An Interview with Mike Hendry
When it comes to getting a first-hand account of the Napa wine industry – where it’s been, where it’s at, where it’s going – the Hendry family provides a valuable resource. It has harvested the same plot of vineyard since 1939. With over 70 harvests under its belt, the family has both a firm attachment to the land and keen insight into the ways and whims of those in the business.
In researching his report on “Next Generation Napa” (slated to run in the February/March edition of Quench), Contributing Editor Tod Stewart interviewed five “next generation” Napa wine personalities. Mike Hendry was the first to respond to our enquiry, and his answers to our questions provide a revealing look at Napa past, present, and future.
Quench: When people think of Napa they may envision it as the “elder statesman” of the Cali wine community – established, reliable, upscale and more or less set in its ways. How accurate a picture would this be? Are there things going on “behind the scenes, as it were, in Napa that the average wine consumer might not be aware of? If so, what?
Mike Hendry: In many ways, Napa is not as old or established or set in its ways as people think. As a wine region, it did start around 1860, but much of Napa’s early development was wiped out by prohibition. There was considerably more vineyard in Napa in 1890 than there was in 1970, and through the 40s 50s and 60s raising sheep, cattle, and other livestock was a much bigger business than growing grapes. As late as 1960, prunes were a more valuable crop than grapes. Napa in the modern sense really began in the late 1960s and early 1970s.
The “upscale” side of Napa is also fairly new. My grandparents paid $11,000 for 120 acres of land near the town of Napa in 1939. Most people would say that was a good buy, but they forget that land in Napa still wasn’t worth much in 1970. In 1978, a good vineyard acre in Napa was worth around $2,800. In 1994 the value was around $15,000, and by 2006 vineyard values had ballooned to around $250,000 an acre. It is only in the last 15 years that Napa has become upscale and expensive.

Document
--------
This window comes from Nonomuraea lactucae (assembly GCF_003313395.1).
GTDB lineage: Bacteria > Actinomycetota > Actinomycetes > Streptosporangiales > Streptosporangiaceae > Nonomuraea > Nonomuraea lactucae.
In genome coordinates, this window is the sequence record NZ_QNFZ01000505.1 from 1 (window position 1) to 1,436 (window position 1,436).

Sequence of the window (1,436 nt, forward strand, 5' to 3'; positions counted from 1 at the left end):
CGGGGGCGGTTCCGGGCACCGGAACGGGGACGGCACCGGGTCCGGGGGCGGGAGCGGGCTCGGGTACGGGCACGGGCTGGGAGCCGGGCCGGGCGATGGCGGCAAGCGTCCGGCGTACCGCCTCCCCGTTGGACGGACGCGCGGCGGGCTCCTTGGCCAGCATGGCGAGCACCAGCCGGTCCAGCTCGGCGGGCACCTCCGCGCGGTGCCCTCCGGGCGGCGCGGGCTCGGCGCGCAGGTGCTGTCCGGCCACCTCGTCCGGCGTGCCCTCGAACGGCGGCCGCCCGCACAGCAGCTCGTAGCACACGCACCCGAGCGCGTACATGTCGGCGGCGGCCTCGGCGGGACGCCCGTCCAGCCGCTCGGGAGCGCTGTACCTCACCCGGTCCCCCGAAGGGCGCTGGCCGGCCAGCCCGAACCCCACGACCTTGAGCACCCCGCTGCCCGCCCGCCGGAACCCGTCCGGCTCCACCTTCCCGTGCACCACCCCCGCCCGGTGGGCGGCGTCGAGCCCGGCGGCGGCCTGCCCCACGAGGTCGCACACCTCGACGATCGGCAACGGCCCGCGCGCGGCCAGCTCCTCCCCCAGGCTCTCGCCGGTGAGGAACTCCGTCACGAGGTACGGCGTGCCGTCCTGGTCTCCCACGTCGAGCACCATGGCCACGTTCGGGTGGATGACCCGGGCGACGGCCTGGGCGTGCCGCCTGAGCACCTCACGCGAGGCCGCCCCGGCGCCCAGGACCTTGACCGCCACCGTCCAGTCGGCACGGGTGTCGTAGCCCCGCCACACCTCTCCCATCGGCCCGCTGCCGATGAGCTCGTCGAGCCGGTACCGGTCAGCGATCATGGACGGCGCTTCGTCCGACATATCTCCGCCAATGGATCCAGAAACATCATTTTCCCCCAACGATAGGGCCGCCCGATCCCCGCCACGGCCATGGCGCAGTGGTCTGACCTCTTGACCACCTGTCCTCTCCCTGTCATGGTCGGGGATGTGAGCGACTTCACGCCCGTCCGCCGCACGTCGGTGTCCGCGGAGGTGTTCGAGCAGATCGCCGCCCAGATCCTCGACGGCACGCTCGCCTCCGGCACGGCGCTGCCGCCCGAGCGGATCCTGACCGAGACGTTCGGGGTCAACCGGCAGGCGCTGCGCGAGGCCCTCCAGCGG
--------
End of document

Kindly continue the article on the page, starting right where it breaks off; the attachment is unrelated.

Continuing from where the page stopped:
Napa has never been the same for long. It began with Mission as the predominant grape. By the 1880s it was Zinfandel. In 1964 the most widely planted grape was Petite Sirah. In 1992 it was Chardonnay, and today it is Cabernet Sauvignon.
Q: Napa has garnered a reputation based (largely) on the Bordeaux model with Chardonnay flying the flag for whites. Again, is this an accurate way to see things, or is the region taking a more experimental approach to grape varieties?
M.H.: I’m not sure that is an accurate way to see things either. Even though Chardonnay was Napa’s most widely planted grape in 1992, it is only around 11 per cent today. There is no question that Cabernet Sauvignon is Napa’s dominant grape today, but it is not as well established as most people think. Between 1983 and 1998, on an average basis the price of Merlot and Cabernet Sauvignon in Napa was almost exactly the same. It is only in the last 15 years that Cabernet Sauvignon has become more expensive.
I think that one of the biggest problems with Napa today is that as a grower, you get paid more to produce terrible Cabernet than really good Chardonnay. On an average basis, the value of Cabernet is more than double the value of Chardonnay.
I think there has been very little experimentation or imagination with grape varietals in Napa in the last 15 years. Many different grape varietals grow here, but most of them exist in very small quantities. Grapes like Albarino have appeared recently and made some headway, but still account for very little of Napa’s grape production.